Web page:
In the field, Aurelia spp. strobilation occurs after polyps are exposed to a prolonged drop in temperature. A reduction of water temperature is known to trigger upregulation of one or more secreted proteins, which act as strobilation inducers in A. aurita polyps [36]. However, our results showed the production of ephyrae may occur without a drop in temperature. Indeed, limited strobilation was triggered in the A. coerulea polyps from the Varano lake maintained in the laboratory under constant low temperature (14°C). A similar observation was also reported by Holst [37] with North Sea A. aurita polyps maintained in the laboratory at 15°C for 22 months, but no explanatory hypothesis was provided. It might be worth noting that in both Holst's and our experiments, strobilation at constant temperature was observed only in winter, i.e. when polyp strobilation occurs in nature. This periodicity could be coincidental, but could also imply the presence of an internal biological rhythm.

Furthermore, A. relicta polyps from the lake of Mljet showed to be able to enter a temporary regression-regeneration process, morphological regression into an unattached and atentacled propagule, followed by the reformation of a tentacled feeding polyp. We suggest this process may be triggered by warm temperature: it was only observed at 21°C, unusual for A. relicta polyps, usually living in the Mljet lake under isotherms up to 19–20°C. In this free-drifting stage, the polyp may potentially survive unusual warmer temperatures, by escaping from unsuitable environmental conditions either sinking or drifting to more suitable (i.e. colder) depths or locations. Therefore, the drifting propagule can be seen as an additional strategy to the benthic podocyst as a stress-survival mechanism. These polyp-to-unattached propagule reversible transformation somehow recalls the asexual dispersive mechanism described by Vagelli as “gemmation” [38], who reported the internal and external production of free-swimming, ciliated planuloid propagules, either produced from the inner gastrovascular cavity or from the outer body surface of scyphistomae of Aurelia aurita (although taxonomic identification of the investigated species remained uncertain), following intense polyp feeding periods at optimal rearing conditions. In both cases these free-swimming propagules acted as dispersive stages, by means of a novel cloning mechanism adding to the well-known mechanisms of budding, podocyst formation, and strobilation. In all these processes, there is an increase of the final number of main forms of the life cycle (scyphistomae, ephyrae and medusae). In the case of the reversible transformation observed in A. relicta, the outcome is not linked to an increase in the total number of individuals, but merely to the survival of polyps occasionally exposed to unfavourable environmental conditions. Indeed, high temperature (21°C) has a significant negative effect on polyp somatic growth, particularly for the A. relicta polyps. In a previous study, Han & Uye [18] showed an inverse relationship between the somatic growth and the number of buds produced, explained by the body mass loss by the bud production. However, because A. coerulea polyps have similar total bud productivity at both experimental temperatures, the observed size decrease cannot only be explained by a higher bud production. We postulate that the podocyst production should also be considered as a body mass loss and therefore having a negative effect on somatic growth. In addition, subtle increases of temperatures are known to dramatically increase respiration rates [39]. This effect may cause important energy loss and thus should play an important role in the low somatic growth observed at the higher temperature. The stronger reduction in size observed within the Mljet polyps at 21°C indicates A. relicta is negatively affected by high temperatures, witnessing to be a stenothermal species with a more restricted acclimation ability than A. coerulea.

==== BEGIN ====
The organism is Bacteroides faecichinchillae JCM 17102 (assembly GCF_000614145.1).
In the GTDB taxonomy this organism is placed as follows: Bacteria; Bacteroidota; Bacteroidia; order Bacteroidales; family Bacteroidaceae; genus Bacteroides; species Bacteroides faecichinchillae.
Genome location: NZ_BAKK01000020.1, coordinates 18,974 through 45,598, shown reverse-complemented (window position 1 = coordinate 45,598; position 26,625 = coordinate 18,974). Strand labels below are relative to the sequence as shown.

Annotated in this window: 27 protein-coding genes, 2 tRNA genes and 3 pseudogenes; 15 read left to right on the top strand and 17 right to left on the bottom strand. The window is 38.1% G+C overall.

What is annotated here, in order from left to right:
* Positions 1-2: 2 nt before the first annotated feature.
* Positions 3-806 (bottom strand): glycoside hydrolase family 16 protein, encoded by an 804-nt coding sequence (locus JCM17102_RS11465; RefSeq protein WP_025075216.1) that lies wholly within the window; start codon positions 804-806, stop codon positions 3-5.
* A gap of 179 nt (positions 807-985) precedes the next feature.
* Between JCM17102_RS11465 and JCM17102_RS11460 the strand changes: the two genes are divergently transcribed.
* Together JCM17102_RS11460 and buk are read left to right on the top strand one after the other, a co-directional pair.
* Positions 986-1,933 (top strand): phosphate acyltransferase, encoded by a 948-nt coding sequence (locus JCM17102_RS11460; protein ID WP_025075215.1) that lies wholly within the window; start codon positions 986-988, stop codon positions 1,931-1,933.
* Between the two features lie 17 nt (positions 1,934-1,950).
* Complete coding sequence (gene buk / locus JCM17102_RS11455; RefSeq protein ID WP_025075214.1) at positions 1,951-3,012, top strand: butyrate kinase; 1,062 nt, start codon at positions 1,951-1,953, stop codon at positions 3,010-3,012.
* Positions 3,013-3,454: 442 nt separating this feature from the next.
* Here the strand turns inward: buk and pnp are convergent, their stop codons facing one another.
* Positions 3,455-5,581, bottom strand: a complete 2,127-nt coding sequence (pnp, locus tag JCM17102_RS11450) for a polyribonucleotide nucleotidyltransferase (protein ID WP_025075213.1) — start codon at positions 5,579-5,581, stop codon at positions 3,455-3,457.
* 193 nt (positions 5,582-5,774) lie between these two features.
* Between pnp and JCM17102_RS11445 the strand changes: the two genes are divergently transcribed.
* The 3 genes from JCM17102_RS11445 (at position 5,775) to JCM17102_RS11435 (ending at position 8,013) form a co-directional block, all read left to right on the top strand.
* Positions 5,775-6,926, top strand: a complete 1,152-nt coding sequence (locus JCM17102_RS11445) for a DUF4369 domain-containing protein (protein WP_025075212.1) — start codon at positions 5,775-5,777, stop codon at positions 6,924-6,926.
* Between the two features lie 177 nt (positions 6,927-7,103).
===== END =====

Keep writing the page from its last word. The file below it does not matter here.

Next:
Effect of salinity

Salinity is considered a key factor affecting physiological performances of estuarine organisms [40]. However, unlike temperature and food supply having direct effects on the reproductive processes of the Aurelia spp. polyps, salinity appears to have only an indirect and thus less conspicuous influence, enhancing the efficiency of different reproduction modes rather than acting as a trigger.